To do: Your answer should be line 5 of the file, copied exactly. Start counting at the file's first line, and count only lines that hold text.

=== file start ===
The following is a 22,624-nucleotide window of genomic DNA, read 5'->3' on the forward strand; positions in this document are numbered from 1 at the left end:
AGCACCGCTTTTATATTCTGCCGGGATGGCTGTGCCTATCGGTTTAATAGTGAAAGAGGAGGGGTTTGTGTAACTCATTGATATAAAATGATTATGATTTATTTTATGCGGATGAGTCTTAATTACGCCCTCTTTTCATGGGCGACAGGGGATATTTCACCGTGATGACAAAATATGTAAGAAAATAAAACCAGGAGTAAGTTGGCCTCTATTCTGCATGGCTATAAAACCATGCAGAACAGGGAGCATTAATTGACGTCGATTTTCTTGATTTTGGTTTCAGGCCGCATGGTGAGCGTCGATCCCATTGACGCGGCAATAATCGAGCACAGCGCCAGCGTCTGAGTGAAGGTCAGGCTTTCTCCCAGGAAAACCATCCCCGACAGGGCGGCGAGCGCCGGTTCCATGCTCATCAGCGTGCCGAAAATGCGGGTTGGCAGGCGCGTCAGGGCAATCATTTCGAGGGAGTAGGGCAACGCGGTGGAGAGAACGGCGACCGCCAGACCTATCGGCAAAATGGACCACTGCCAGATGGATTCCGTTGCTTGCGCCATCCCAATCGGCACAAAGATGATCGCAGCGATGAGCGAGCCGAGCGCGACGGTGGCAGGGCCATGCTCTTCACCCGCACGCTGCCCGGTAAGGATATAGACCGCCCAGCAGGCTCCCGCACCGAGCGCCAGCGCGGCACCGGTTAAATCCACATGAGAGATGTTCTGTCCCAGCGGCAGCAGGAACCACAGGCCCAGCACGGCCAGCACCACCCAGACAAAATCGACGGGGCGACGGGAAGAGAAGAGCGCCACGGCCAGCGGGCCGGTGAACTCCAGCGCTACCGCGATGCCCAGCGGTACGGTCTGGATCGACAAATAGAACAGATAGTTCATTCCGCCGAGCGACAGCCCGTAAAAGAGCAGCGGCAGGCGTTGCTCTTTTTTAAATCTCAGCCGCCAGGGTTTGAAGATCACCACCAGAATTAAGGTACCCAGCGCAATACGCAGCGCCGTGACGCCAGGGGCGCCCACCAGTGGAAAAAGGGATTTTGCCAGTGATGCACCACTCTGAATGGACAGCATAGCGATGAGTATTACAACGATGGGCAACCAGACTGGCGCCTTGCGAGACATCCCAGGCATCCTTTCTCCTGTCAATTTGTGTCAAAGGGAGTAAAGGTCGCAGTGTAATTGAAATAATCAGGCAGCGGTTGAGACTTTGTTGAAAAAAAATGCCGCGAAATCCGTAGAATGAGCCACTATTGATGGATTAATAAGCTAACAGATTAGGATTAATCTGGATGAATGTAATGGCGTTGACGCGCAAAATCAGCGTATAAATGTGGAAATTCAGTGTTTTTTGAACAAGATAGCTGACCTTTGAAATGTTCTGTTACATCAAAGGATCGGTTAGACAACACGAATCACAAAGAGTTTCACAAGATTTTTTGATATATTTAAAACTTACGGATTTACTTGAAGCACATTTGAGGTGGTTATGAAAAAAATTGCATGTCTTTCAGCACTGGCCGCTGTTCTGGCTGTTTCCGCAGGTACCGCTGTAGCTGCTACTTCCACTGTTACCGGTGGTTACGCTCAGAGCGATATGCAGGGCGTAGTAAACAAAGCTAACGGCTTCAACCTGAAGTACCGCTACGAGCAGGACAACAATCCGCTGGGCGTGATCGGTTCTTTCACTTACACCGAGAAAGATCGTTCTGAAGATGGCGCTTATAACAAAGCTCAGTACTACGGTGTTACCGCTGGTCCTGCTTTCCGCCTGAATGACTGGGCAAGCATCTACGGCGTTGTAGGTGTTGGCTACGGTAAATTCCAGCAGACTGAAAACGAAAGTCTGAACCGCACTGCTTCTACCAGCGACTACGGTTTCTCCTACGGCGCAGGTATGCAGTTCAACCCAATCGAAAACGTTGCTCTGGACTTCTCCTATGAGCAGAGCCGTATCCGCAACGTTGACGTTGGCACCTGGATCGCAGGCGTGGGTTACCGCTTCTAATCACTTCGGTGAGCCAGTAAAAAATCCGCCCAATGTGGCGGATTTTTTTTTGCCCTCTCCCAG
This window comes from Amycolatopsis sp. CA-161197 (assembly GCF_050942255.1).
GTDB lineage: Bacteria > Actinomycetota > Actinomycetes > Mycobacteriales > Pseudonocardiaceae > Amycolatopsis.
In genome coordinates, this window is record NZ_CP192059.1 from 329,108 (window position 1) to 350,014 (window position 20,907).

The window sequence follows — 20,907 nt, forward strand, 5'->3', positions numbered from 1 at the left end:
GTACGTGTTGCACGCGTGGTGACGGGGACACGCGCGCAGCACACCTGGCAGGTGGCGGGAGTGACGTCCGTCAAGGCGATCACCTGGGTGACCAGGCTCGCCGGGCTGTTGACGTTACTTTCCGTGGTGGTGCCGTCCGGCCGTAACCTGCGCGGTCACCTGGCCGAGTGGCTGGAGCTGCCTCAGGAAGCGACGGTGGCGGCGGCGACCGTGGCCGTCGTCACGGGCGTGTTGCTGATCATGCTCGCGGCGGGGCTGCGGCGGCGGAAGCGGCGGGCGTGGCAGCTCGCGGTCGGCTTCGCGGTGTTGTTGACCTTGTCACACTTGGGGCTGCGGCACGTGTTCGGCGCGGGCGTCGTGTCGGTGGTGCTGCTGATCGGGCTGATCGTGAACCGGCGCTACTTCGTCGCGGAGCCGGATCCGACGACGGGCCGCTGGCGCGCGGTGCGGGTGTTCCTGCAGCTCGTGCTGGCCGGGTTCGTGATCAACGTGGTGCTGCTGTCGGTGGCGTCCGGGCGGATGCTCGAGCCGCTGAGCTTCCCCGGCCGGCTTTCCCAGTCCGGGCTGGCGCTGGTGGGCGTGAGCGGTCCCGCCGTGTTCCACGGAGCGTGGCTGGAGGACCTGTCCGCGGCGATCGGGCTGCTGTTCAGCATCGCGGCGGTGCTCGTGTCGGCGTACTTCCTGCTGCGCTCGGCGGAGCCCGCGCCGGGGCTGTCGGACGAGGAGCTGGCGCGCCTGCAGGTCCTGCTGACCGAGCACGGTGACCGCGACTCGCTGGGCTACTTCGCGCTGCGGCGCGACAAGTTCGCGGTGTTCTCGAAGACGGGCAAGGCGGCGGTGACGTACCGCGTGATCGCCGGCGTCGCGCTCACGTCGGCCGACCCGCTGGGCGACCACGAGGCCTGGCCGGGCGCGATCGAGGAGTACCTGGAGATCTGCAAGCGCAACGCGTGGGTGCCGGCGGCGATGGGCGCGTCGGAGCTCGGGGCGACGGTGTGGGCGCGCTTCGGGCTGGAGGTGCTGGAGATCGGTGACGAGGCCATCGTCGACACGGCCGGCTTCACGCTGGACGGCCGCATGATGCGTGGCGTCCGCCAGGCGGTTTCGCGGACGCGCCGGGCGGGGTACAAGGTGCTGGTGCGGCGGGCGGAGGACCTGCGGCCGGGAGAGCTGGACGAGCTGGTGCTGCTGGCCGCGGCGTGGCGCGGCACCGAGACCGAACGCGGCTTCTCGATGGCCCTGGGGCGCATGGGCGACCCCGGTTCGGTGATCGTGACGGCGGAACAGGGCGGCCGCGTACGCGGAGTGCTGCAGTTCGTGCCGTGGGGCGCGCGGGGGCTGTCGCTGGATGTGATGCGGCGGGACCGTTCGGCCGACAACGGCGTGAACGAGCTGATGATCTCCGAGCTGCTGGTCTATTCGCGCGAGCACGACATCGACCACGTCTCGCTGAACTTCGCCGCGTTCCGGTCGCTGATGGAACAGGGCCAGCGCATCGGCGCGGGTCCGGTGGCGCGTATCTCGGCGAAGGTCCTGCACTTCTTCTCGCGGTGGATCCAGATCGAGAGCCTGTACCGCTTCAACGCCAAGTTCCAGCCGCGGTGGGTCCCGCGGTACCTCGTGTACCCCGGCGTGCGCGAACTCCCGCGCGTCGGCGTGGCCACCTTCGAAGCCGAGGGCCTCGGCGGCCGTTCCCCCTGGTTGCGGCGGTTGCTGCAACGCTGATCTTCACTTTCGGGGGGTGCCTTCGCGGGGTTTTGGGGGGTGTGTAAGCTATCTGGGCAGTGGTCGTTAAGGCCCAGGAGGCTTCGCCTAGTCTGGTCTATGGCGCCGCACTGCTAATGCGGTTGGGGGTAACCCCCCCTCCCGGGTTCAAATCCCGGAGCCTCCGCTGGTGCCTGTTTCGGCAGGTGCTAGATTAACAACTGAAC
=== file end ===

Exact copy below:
In genome coordinates, this window is record NZ_CP192059.1 from 329,108 (window position 1) to 350,014 (window position 20,907).